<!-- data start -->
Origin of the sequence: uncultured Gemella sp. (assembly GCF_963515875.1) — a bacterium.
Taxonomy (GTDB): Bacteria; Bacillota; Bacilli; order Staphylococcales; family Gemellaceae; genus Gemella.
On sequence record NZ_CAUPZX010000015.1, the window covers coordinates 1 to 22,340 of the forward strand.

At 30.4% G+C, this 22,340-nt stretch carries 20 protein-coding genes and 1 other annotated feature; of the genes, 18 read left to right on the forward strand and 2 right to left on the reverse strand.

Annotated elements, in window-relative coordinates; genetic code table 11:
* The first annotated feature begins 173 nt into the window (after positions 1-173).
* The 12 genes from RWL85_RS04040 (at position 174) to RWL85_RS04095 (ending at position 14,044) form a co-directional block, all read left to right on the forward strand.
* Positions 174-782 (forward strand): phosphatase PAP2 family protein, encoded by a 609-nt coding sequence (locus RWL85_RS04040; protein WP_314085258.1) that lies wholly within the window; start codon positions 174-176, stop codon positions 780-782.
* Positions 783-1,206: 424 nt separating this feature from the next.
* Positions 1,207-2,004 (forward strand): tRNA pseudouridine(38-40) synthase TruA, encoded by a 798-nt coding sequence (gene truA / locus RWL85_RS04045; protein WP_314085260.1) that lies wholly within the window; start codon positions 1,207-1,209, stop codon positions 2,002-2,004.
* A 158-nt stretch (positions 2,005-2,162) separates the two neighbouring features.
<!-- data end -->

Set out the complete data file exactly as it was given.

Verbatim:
Origin of the sequence: uncultured Gemella sp. (assembly GCF_963515875.1) — a bacterium.
Taxonomy (GTDB): Bacteria; Bacillota; Bacilli; order Staphylococcales; family Gemellaceae; genus Gemella.
On sequence record NZ_CAUPZX010000015.1, the window covers coordinates 1 to 22,340 of the forward strand.

At 30.4% G+C, this 22,340-nt stretch carries 20 protein-coding genes and 1 other annotated feature; of the genes, 18 read left to right on the forward strand and 2 right to left on the reverse strand.

Annotated elements, in window-relative coordinates; genetic code table 11:
* The first annotated feature begins 173 nt into the window (after positions 1-173).
* The 12 genes from RWL85_RS04040 (at position 174) to RWL85_RS04095 (ending at position 14,044) form a co-directional block, all read left to right on the forward strand.
* Positions 174-782 (forward strand): phosphatase PAP2 family protein, encoded by a 609-nt coding sequence (locus RWL85_RS04040; protein WP_314085258.1) that lies wholly within the window; start codon positions 174-176, stop codon positions 780-782.
* Positions 783-1,206: 424 nt separating this feature from the next.
* Positions 1,207-2,004 (forward strand): tRNA pseudouridine(38-40) synthase TruA, encoded by a 798-nt coding sequence (gene truA / locus RWL85_RS04045; protein WP_314085260.1) that lies wholly within the window; start codon positions 1,207-1,209, stop codon positions 2,002-2,004.
* A 158-nt stretch (positions 2,005-2,162) separates the two neighbouring features.